Client Alert

Minnesota’s Limitation on Non-Compete Agreements

June 22, 2023

By Jennifer S. Baldocchi,Jessica E. Mendelson,Blake R. Bertagna,& Mary Walser

On May 24, 2023, Minnesota Governor Tim Walz signed into law a bill banning nearly all post-termination non-compete agreements with employees and independent contractors. With the signing of the bill, Minnesota became the fourth state to statutorily restrict non-compete agreements with only narrow exceptions, joining California, Oklahoma, and North Dakota. Following the other states’ lead, the Minnesota law largely mirrors the proposed FTC non-compete agreement rule, though there are several key distinctions between the Minnesota law and the FTC’s proposed rule. (See our client alert for coverage of proposed FTC rule banning non-competes).

  • Retroactivity: The law is effective as of July 1, 2023, and is expressly not retroactive, a distinction from the FTC’s proposed rule. Accordingly, the Minnesota law applies only to contracts entered into after that date.
  • Applicable to Employees and Independent Contractors: The Minnesota law is broader in coverage than the FTC proposed rule, capturing both employees and independent contractors. Independent contractors include corporate entities that an employer may require an individual to form in order to receive a contract under an independent contractor agreement. Generally, the new law prohibits agreements between an employer and employee (including independent contractors) that restrict employees, upon termination, from performing: (1) work for another employer for a specified period of time; (2) work in a specified geographical area; or (3) work for another employer in a capacity that is similar to the employee’s work for the employer that is party to the agreement.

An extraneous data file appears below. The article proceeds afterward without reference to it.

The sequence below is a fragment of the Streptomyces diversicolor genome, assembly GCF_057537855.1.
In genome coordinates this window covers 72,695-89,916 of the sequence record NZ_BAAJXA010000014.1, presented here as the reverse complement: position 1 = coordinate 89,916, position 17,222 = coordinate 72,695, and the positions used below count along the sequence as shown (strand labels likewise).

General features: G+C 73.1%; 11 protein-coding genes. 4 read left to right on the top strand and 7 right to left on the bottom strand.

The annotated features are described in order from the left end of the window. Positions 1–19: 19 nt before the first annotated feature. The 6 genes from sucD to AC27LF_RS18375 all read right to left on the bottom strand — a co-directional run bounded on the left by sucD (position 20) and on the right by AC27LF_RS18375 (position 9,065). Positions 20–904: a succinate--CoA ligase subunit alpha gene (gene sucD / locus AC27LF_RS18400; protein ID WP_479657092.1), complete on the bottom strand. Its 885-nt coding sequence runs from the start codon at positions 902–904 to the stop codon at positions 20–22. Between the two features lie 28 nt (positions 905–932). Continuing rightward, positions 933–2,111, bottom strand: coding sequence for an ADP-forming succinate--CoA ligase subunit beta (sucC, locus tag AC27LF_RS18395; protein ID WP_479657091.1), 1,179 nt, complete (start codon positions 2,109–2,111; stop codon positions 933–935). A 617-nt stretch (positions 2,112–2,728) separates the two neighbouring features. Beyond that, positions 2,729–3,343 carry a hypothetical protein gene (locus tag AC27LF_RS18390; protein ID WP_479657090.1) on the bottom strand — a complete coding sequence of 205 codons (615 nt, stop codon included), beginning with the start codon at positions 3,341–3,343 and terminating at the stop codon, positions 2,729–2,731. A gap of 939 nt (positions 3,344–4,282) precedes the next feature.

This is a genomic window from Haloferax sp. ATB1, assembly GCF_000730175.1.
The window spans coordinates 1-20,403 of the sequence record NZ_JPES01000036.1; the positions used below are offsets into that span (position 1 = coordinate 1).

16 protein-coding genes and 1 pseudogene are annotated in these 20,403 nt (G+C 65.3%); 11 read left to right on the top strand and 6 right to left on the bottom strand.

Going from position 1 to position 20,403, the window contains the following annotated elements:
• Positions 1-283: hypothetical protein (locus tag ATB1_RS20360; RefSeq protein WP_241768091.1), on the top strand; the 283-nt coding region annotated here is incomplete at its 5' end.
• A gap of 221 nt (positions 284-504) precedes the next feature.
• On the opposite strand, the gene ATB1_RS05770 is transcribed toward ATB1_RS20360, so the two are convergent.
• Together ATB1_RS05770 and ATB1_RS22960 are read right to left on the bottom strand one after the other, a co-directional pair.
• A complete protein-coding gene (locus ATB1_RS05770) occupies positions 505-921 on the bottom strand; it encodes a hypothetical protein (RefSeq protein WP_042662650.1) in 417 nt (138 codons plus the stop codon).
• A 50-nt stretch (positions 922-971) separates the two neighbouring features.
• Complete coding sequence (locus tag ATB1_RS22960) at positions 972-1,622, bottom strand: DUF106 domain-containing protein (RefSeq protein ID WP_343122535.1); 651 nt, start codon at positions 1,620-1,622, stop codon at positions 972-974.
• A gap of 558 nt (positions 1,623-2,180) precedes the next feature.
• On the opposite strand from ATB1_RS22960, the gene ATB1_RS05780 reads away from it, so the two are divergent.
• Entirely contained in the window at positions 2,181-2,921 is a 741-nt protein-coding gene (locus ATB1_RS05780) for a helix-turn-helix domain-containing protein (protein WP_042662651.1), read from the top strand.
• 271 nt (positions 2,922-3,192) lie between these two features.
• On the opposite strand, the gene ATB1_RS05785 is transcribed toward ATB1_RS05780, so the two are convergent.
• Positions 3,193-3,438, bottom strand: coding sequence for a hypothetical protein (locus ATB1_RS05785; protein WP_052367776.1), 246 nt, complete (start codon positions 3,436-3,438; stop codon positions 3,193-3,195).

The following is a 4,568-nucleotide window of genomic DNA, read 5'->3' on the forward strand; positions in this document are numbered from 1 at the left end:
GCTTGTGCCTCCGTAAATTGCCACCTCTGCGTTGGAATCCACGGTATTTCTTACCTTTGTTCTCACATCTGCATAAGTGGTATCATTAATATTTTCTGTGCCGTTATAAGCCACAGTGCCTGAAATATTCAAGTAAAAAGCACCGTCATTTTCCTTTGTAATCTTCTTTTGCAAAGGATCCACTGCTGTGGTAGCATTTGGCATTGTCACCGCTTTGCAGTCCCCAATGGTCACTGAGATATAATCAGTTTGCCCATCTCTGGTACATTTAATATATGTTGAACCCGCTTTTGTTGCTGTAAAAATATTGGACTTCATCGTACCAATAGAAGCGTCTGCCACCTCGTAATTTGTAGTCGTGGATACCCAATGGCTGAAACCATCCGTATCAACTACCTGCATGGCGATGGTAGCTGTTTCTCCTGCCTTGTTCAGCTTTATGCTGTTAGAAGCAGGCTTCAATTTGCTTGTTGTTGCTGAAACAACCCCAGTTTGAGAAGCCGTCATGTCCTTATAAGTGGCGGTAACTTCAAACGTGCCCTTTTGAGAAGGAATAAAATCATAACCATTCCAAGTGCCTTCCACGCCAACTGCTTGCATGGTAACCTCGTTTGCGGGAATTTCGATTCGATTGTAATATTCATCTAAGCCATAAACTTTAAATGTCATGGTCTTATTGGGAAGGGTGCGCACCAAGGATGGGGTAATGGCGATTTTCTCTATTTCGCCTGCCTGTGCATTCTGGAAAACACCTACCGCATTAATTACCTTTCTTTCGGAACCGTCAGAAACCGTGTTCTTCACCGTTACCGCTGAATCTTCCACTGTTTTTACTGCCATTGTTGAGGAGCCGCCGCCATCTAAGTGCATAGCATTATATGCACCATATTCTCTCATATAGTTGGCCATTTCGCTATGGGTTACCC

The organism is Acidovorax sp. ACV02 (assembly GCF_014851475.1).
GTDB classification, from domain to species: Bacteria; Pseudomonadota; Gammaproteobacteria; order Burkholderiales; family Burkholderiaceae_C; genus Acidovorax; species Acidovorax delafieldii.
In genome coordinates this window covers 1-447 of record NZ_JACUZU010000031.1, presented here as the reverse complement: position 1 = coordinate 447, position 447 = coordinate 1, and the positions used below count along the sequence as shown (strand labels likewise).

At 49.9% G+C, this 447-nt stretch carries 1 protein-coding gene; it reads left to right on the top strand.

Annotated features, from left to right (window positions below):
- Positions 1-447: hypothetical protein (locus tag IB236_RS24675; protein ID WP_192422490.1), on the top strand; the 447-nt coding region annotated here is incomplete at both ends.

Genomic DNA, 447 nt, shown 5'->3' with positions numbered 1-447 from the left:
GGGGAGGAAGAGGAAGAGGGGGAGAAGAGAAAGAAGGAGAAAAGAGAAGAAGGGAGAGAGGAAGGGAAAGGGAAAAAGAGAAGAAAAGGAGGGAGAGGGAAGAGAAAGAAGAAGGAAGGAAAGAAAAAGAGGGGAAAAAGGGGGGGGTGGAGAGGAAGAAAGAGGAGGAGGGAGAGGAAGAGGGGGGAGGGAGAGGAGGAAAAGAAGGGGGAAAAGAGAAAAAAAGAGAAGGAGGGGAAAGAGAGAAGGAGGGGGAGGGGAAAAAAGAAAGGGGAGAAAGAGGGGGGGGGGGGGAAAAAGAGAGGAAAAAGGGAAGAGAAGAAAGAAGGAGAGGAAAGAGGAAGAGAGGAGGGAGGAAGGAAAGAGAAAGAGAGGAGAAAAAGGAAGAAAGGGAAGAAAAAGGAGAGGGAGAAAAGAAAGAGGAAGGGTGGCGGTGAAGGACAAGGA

• Exceptions: Because the statute defines covenants not to compete in the post-employment context, employers can still enter into non-competes with employees or independent contractors during their employment or engagement. Otherwise, the new law allows non-competes entered into after July 1, 2023 in only two narrow circumstances: (1) the sale of a business where the seller is prohibited from carrying on a similar business within a reasonable geographic area and for a reasonable length of time; and (2) the dissolution of a business that prohibits the applicable parties from carrying on a similar business within a reasonable geographic area where the business has been transacted. The FTC’s proposed ban similarly contains an exception in the M&A context.
  • Non-Covered Agreements: The Minnesota law expressly does not apply to nondisclosure, confidentiality, trade secret, or non-solicitation agreements, including agreements with employees restricting their ability to use client or contact lists or restricting the solicitation of customers after employment ends, while the FTC proposal applies to any such agreements that function as a non-compete.
  • Choice of Law/Venue: The law prohibits an employer from requiring an employee who primarily resides and works in Minnesota, as a condition of employment, to agree to a provision that would require a claim or controversy arising in Minnesota: (1) to be adjudicated outside of Minnesota; or (2) that deprives the employee of the substantive protections of Minnesota law. This choice of law/venue restriction only applies to agreements entered into after July 1, 2023.
  • Takeaway: Companies with operations, employees, or independent contractors in Minnesota should review, and if necessary revise, their internal policies with respect to non-competes. Since the rule is not retroactive, agreements that are already in effect as of July 1, 2023 need not be amended to conform with its new requirements.


Image: Jennifer S. Baldocchi
Jennifer S. Baldocchi

Partner, Employment Law Department

Image: Jessica E. Mendelson
Jessica E. Mendelson

Of Counsel, Employment Law Department

Image: Blake R. Bertagna
Blake R. Bertagna

Of Counsel, Employment Law Department

Image: Mary Walser
Mary Walser

Associate, Litigation Department

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